The Mariners loaded the bases with one out an inning later on hits by Jack Cust and Justin Smoak and O’Sullivan’s walk to Luis Rodriguez, but Michael Saunders flew out to left field without Cust being able to tag up, then Chris Gimenez struck out.

Hernandez gave up a single off Smoak’s glove at first that resulted in the Royals adding a run in the bottom of the fourth on a sacrifice fly, and in the fifth the Seattle defense hurt Hernandez again. Chone Figgins got things going with a one-out error and the big blow of the inning came with two out when Ryan Langerhans, who has been sharing time in center with Saunders with Gutierrez on the disabled list, couldn’t track down a wind-tortured deep fly from Alex Gordon, who wound up as a two-run double and the centerpiece of a three-run inning.

All the runs were unearned, but that wasn’t much consolation for Hernandez, who hasn’t won since opening day. And on a cold, wet day with his ace already in a five-run hole and the offense (and defense) going nowhere, Wedge decided enough was enough after 90 pitches, leaving some extra pitches in Hernandez’s arm for his next start Thursday in Seattle against the A’s.

“We have to keep telling each other to keep working hard,’’ Hernandez said when asked what the players say to each other. “We have to keep trying to hit, keep trying to pitch.

“I definitely had pretty good stuff today. I made good pitches. I did everything I can do.’’

It’s a good bet that Gutierrez, who hasn’t played in a game since March 19 in the middle of the Cactus League season, won’t be back in time for Hernandez’s next appearance.

Wedge said that Gutierrez would have a couple of good days, then a day or two when his stomach issues would act up again. Something has to be done for the center fielder, who has been battling the still-unsolved stomach issues for almost a year now.

“I think we’re going to probably end up sending him somewhere,’’ Wedge said.

The manager said the club has talked internally about sending Gutierrez to a national medical center, with one possibility being the Mayo Clinic.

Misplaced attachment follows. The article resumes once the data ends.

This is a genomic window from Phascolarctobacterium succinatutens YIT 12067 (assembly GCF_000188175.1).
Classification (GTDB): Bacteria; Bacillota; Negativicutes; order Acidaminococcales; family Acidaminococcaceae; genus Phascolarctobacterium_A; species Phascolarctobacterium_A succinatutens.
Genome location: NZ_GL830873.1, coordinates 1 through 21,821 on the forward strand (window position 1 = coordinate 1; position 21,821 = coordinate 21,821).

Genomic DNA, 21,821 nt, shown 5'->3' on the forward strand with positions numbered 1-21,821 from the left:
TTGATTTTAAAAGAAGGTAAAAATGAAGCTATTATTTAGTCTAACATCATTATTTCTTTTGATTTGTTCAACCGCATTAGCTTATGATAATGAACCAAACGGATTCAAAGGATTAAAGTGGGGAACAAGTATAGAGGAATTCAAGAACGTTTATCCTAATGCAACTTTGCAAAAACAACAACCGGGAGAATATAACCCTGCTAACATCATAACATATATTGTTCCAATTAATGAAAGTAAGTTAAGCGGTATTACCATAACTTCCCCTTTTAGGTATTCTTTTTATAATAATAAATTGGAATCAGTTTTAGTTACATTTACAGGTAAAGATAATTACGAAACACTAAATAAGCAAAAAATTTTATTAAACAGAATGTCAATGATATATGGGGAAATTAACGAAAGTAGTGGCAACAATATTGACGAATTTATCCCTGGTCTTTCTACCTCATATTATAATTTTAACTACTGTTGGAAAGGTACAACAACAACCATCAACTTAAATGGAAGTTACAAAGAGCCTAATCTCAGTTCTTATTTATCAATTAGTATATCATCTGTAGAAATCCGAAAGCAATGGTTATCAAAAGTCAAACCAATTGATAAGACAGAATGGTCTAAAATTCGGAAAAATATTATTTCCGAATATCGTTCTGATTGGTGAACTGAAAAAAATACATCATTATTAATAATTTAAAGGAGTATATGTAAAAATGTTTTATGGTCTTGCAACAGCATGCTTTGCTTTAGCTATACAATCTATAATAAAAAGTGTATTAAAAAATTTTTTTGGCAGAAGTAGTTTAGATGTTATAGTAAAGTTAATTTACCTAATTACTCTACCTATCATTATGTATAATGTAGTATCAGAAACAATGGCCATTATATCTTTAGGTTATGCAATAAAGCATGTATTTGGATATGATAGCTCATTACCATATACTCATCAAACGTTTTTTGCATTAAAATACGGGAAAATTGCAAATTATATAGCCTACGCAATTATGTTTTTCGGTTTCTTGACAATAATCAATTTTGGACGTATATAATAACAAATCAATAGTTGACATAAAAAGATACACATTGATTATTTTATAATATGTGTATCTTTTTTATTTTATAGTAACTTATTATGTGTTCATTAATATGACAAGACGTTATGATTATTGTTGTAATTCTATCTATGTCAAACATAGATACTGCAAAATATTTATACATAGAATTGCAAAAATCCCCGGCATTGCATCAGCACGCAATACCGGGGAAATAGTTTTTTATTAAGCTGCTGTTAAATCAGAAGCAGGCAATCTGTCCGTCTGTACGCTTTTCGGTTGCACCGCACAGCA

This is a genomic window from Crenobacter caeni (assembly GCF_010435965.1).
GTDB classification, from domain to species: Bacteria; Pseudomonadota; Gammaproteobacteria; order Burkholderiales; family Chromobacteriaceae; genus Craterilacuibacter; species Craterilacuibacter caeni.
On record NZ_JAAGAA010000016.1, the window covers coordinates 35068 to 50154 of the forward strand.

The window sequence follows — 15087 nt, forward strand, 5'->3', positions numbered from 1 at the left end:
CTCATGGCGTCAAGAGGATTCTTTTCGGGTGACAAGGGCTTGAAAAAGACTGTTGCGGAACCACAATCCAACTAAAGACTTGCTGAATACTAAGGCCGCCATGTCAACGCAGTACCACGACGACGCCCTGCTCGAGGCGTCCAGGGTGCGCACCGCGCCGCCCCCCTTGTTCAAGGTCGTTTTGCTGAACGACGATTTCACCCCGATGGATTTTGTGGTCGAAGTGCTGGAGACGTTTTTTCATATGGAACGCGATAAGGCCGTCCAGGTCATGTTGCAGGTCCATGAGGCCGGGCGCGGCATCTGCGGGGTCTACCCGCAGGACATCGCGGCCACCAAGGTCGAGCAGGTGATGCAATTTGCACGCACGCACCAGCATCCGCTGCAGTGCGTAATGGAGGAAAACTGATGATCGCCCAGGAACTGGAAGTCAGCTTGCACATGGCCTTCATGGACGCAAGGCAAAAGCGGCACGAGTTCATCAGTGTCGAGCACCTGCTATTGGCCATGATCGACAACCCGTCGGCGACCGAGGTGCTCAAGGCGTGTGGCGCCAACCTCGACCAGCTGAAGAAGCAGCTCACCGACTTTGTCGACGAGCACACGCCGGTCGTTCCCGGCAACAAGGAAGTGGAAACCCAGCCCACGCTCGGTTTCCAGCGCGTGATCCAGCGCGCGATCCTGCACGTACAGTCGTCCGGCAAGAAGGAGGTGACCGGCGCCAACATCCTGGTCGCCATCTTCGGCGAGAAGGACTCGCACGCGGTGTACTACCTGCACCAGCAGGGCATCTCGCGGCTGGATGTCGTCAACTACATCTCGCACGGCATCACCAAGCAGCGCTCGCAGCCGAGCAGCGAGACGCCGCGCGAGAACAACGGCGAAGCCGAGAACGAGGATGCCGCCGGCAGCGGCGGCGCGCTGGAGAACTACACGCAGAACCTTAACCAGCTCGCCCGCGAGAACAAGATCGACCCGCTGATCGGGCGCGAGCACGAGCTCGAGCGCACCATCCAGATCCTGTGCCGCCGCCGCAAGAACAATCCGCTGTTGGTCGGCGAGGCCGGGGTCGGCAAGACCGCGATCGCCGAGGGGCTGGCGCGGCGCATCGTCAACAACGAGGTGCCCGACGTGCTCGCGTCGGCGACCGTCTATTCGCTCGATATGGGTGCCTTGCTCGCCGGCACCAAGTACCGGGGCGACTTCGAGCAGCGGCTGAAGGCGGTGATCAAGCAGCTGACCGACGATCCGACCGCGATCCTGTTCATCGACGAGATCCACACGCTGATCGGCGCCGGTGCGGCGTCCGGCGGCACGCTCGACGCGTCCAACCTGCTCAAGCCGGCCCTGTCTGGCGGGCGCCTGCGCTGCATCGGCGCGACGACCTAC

“I know they have talked about that, the Mayo Clinic,’’ said Wedge, who said the club had hopes when they talked to Gutierrez last week in Seattle that the stomach problems were finally under control.

“We had those conversations with him before we left … that he was ready to go,’’ Wedge said. “Having a setback like that, we’ve got to do something else.’’

Twitter: @JHickey3


  • Why don’t you & Art get serious about Seattle sports teams. They should be renamed (or reamed if u drop the n) as the Washington Generals of Football, Basketball & Baseball. It would not apply to hockey since the the Mets won the hockey championship in 1919. Sonics wouldn’t qualify either with one championship. But with no Sonics & no Mets, WTF THE STORM? PLEASE.

  • Alan Smythe

    When, oh when? Seems forever that we’ve waited for something besides a ‘building year.’ Quit building, start winning. Or continue trading the good ones to the Rangers, Red Sox, Yankees, etc. for prospects? Are we to continue being the farm team to the majors? A few good seasons in 30 plus years. Let’s see, we blame the manager, the ownership, the weather, the dome,….How about we find a way to win in one of the best ballparks in major league baseball?

  • marcelsees

    Gee, Price is so down-to-earth and unimposing, it’s still difficult for me to take him seriously.  Maybe all that’s to his advantage?  He’s definitely not your prototypical NFL quarterback at this stage of his career.  But, if he could run freely, without the injuries, perhaps Price could take this Husky offense to a really scary place.  He’s passed all the leadership challenges thus far. He’s clearly a tough and resilient individual.  His teammates believe in him.  Understood, he’s decidedly a work in progress, but for all his accomplishments, I’ve yet to see him will the Huskies forward under withering circumstances.  He’s yet to prove his command capabilities if we’re talking Heisman qualities.  It will be interesting to watch Prices’ response to a higher level of competition as the Huskies approach the most daunting part of their schedule.  I fear the Heisman sentiments are at least a year premature.  Let’s enjoy the ride.

  • cruddly

    Raise your hand if you think the Heisman is the most biased, overrated and inconsequential trophy awarded in college football.  The whole process reminds me of the academy awards where the  studios actively campaign behind the scenes and in the press for their own movies and artists to win Oscars.   With the Heisman, it’s the universities that get down and dirty, campaigning for their star athletes.  Remember how silly the UW looked last year, promoting a not ready for prime time Jake Locker?  
    Do we really want the Husky Athletic Department getting involved in that tacky mess again?  Please, just ignore the ‘hype man trophy’ and let Price do his thing unfettered.